Powerful as it is, the supply chain metaphor draws our attention away from the larger forces that shape the problems we should be tackling. These include the sustainability of current consumption patterns; the absence of economic alternatives; weak regulatory oversight; scant protection for whistleblowers and journalists; the ease with which corporate ownership can be hidden and disguised; and the commercial pressures and incentives that likely drive those profiting from abuses or taking shortcuts. Our efforts to build stronger and more resilient supply chains will get us only so far. The thing we’re trying to perfect is only an image, and a partial one at that. Alternative visions can help us return these broader issues to the debate, while reminding us, for example, of the importance of engaging everyone affected by global supply chains in the discussion of how they should be organised.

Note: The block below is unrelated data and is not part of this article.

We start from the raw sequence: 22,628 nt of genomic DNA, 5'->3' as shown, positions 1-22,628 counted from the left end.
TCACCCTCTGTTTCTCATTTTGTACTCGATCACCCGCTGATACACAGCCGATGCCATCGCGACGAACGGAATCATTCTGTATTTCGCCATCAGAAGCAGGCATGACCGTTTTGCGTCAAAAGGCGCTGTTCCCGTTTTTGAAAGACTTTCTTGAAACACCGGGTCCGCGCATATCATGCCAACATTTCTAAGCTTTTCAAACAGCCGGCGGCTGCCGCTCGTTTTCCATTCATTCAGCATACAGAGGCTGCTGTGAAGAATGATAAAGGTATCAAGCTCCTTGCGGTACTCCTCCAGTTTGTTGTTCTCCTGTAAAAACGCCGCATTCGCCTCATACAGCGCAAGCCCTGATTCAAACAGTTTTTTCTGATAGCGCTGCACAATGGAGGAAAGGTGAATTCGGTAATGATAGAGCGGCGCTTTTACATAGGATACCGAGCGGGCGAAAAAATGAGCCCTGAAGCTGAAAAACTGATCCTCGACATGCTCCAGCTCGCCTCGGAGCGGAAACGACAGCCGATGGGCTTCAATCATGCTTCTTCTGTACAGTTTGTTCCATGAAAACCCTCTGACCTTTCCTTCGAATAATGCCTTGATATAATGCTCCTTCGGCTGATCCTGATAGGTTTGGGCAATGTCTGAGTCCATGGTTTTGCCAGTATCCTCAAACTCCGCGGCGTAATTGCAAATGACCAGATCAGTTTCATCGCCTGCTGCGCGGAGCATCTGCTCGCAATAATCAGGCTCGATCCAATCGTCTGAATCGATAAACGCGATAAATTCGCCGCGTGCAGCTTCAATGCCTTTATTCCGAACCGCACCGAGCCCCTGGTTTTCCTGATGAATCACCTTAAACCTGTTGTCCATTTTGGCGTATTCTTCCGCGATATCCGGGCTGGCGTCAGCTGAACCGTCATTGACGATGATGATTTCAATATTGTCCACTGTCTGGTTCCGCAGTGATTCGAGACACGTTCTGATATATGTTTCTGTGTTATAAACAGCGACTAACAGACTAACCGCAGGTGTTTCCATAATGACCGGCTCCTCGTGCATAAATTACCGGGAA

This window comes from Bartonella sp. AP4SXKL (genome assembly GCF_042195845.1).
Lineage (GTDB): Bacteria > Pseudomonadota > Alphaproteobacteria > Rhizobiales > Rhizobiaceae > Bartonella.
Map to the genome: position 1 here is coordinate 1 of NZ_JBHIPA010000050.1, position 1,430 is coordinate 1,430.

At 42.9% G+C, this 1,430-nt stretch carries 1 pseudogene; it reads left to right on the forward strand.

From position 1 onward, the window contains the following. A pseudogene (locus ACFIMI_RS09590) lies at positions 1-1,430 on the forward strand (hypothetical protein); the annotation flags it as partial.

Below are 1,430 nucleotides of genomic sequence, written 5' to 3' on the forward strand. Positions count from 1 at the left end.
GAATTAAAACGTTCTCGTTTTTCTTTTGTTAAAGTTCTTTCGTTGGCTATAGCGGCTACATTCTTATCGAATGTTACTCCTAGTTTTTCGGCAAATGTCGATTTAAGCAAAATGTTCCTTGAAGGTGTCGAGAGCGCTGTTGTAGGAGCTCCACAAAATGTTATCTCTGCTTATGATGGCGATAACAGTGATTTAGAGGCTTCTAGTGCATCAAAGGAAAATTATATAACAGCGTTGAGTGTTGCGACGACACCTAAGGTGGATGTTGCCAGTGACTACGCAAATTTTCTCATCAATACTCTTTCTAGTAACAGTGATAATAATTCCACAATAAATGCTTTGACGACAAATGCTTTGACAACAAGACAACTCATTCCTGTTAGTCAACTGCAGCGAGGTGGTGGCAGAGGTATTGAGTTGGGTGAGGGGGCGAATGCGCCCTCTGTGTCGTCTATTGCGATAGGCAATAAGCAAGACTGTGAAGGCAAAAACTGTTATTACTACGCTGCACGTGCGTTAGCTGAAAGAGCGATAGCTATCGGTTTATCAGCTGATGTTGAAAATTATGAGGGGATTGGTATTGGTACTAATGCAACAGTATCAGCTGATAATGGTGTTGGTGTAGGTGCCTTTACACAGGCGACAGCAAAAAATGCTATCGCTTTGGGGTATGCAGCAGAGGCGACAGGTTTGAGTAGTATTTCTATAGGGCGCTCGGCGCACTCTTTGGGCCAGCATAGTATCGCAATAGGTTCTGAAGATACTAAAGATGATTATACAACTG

via Aeon Media, 11 September 2020See More
The second of a 12-part series CBD News is running, attempting to explore the role that housing can and should play within Australian society and why it is important to our economy that we house all Australians, rich or poor. Peter Mares, author of “No Place Like Home” and lead moderator at the Cranlana Centre for Ethical Leadership, was asked to share his thoughts on why housing all Australians should be considered an economic imperative for Australia.
via CBD News, 27 August 2020See More